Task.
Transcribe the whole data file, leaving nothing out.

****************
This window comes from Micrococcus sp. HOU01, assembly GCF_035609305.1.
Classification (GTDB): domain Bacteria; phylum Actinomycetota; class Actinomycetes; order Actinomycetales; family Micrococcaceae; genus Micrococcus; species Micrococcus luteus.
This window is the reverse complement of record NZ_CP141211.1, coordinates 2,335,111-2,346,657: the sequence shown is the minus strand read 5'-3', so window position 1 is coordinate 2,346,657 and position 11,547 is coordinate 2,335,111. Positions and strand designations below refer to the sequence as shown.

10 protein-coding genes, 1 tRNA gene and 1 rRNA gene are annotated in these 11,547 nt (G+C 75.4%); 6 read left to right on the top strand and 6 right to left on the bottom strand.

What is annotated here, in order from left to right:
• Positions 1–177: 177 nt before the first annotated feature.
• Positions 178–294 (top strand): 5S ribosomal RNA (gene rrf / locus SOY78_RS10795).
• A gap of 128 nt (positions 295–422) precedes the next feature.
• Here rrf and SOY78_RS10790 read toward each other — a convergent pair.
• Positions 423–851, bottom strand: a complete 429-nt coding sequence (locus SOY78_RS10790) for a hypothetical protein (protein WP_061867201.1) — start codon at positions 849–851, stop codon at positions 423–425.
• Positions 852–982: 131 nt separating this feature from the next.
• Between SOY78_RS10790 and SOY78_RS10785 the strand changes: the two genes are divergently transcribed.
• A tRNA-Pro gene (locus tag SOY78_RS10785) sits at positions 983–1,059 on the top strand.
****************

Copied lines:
This window comes from Micrococcus sp. HOU01, assembly GCF_035609305.1.
Classification (GTDB): domain Bacteria; phylum Actinomycetota; class Actinomycetes; order Actinomycetales; family Micrococcaceae; genus Micrococcus; species Micrococcus luteus.
This window is the reverse complement of record NZ_CP141211.1, coordinates 2,335,111-2,346,657: the sequence shown is the minus strand read 5'-3', so window position 1 is coordinate 2,346,657 and position 11,547 is coordinate 2,335,111. Positions and strand designations below refer to the sequence as shown.

10 protein-coding genes, 1 tRNA gene and 1 rRNA gene are annotated in these 11,547 nt (G+C 75.4%); 6 read left to right on the top strand and 6 right to left on the bottom strand.

What is annotated here, in order from left to right:
• Positions 1–177: 177 nt before the first annotated feature.
• Positions 178–294 (top strand): 5S ribosomal RNA (gene rrf / locus SOY78_RS10795).
• A gap of 128 nt (positions 295–422) precedes the next feature.
• Here rrf and SOY78_RS10790 read toward each other — a convergent pair.
• Positions 423–851, bottom strand: a complete 429-nt coding sequence (locus SOY78_RS10790) for a hypothetical protein (protein WP_061867201.1) — start codon at positions 849–851, stop codon at positions 423–425.
• Positions 852–982: 131 nt separating this feature from the next.
• Between SOY78_RS10790 and SOY78_RS10785 the strand changes: the two genes are divergently transcribed.
• A tRNA-Pro gene (locus tag SOY78_RS10785) sits at positions 983–1,059 on the top strand.